For me, the Writing on Writing series started it all. Anna Tsing and Paulla Ebron reflect on the call and response rhythms of writing before dawn. Tsing references Dorothea Brande’s (Becoming a Writer, 1934) advice on developing a habit: “Write every day, first thing.” No time to write? Paul J. Silvia (How to Write a Lot, 2007) deconstructs every such excuse. Heavens, I logged my writing for a year. After all, Anthony Trollope famously woke, wrote for three hours, and then ran the British Postal service—he was nothing if not prolific. Wendy Belcher (Writing Your Journal Article in Twelve Weeks, 2009) breaks down the Herculean task of preparing an article for publication: her workbook taught me how to revise. Deirdre McCloskey, the prolific, conservative economist, recommends William Strunk Jr. and E. B. White (The Elements of Style, 1999); Robert Graves and Alan Hodge (The Reader Over Your Shoulder, 1979), who have delightfully quirky insights; Joseph M. Williams (Style (, 2002), who advises writing with characters and actions, putting subjects and actions at the beginning of the sentences, and cutting down on nominalizations; and Richard A. Lanham (Revising Prose, 1987), who describes how to edit out long prepositional phrases. We all have our tick-words, which Bruce Ross-Larson (Edit Yourself, 1996) lists alongside alternatives. Roy Peter Clark (How to Write Short, 2014) casts brevity as positive; then shows how it is done.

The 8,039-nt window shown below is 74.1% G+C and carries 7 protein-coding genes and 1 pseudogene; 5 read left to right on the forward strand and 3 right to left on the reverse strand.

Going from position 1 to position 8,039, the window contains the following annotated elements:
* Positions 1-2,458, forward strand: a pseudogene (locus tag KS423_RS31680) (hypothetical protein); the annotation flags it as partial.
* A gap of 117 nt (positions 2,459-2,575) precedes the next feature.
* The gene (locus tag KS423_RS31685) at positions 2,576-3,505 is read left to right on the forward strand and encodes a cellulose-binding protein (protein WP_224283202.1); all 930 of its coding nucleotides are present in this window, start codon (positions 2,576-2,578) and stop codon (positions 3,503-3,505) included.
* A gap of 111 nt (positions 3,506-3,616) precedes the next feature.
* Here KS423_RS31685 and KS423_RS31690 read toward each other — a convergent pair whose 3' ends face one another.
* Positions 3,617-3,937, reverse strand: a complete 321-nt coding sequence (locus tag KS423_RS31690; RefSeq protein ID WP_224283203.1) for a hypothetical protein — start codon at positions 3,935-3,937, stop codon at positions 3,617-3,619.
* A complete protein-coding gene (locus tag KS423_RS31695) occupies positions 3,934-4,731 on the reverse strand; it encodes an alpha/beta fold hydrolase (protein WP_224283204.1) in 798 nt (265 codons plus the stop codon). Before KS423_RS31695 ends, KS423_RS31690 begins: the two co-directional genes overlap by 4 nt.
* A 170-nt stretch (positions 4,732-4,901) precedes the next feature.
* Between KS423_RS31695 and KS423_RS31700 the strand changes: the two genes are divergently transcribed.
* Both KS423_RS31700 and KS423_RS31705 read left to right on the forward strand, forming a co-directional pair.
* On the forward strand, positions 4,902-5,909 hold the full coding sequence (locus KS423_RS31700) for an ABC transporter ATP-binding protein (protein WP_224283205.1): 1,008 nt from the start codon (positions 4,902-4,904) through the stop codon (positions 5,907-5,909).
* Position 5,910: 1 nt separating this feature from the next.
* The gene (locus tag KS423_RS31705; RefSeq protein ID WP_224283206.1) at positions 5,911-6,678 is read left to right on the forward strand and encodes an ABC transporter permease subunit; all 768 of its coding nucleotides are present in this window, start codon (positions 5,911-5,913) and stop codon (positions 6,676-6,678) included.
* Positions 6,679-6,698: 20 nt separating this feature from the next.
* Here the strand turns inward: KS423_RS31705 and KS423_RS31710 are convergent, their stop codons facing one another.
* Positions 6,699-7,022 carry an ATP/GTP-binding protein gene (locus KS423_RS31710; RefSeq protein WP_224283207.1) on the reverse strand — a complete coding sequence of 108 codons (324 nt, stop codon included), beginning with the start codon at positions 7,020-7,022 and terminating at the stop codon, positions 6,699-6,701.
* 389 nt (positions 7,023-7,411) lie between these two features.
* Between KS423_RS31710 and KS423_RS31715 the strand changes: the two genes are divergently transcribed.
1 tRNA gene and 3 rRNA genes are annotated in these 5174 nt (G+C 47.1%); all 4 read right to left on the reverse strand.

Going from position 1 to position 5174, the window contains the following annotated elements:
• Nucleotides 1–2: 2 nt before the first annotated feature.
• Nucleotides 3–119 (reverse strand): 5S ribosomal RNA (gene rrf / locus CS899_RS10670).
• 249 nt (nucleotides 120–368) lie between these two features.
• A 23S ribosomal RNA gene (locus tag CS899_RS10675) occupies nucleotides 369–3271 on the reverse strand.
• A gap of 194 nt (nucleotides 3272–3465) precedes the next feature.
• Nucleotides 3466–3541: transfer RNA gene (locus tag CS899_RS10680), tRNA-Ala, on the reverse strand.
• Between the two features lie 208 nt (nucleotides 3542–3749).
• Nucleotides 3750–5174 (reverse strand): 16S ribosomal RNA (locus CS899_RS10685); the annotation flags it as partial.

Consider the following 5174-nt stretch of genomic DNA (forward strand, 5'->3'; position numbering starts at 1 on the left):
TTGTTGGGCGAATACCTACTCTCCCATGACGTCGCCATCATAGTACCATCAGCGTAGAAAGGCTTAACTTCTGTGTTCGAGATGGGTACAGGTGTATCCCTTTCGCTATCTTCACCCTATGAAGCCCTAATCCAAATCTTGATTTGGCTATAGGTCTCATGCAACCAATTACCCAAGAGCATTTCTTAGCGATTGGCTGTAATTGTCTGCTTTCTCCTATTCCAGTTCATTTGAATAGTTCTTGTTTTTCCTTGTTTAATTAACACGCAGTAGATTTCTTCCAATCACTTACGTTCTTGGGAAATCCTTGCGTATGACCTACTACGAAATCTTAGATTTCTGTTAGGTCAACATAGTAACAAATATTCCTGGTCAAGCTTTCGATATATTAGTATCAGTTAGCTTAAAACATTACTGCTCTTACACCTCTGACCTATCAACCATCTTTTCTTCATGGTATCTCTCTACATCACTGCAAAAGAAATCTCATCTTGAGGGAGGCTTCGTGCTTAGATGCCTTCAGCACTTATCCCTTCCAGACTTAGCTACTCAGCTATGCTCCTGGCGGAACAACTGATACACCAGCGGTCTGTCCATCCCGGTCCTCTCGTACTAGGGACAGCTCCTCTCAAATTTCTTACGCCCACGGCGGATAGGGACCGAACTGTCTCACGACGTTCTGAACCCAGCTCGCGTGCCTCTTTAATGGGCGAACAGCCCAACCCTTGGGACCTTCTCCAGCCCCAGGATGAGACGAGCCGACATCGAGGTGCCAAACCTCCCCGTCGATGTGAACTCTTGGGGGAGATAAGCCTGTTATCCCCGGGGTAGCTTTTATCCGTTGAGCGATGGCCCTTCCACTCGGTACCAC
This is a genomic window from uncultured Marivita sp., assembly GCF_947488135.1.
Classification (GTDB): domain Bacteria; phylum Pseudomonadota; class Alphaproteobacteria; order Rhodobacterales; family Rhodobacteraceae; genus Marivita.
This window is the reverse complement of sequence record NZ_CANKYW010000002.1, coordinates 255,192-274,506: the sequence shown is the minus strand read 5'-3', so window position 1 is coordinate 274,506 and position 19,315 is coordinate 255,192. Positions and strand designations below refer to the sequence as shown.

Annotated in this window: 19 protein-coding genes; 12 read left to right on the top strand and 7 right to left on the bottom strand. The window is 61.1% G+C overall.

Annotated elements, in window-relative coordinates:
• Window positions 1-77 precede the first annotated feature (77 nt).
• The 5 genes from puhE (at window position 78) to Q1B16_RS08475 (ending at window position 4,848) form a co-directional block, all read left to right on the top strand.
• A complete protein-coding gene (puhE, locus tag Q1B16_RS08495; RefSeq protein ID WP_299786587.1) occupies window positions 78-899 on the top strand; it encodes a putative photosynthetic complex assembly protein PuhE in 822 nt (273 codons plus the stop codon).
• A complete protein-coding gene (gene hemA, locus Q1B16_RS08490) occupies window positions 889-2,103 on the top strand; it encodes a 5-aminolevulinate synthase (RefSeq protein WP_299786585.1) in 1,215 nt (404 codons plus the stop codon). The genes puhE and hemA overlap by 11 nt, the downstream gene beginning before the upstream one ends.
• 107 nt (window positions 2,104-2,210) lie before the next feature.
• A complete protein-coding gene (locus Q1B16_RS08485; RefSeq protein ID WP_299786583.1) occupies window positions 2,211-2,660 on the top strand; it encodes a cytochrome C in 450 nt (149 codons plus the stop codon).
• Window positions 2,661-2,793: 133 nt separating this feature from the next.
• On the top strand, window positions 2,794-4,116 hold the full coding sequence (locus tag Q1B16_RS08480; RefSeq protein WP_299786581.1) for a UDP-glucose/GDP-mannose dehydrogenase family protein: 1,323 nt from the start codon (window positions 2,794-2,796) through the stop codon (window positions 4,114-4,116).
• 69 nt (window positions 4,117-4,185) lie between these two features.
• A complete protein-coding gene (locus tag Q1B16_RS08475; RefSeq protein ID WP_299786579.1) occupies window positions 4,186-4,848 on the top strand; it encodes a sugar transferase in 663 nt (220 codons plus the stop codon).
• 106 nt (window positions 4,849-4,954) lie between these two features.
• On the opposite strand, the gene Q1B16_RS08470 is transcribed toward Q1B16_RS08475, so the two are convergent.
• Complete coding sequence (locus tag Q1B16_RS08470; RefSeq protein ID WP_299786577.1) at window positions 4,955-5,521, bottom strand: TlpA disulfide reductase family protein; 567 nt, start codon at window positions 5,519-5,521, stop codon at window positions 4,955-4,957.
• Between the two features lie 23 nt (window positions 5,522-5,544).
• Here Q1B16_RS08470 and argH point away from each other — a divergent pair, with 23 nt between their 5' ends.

On writing books, William Germano’s (From Dissertation to Book, 2013) meta-commentary on turning a dissertation into a book shows why a dissertation is your last piece as a student, how a book has a thread pulling everything forward, and how a dissertation is written defensively with an audience of five: your committee. A book has a wider audience. Eleanor Harman, Ian Montanges, Siobhan McMenemy, and Chris Bucci (The Thesis and the Book, 2008) edit a volume on the difference between the two genres. William Germano (Getting It Published, 2008) and Anthony Haynes (Writing Successful Academic Books, 2010) describe how to write a book, select a publisher, decide between a university and a commercial press, craft a prospectus, and write the damn thing.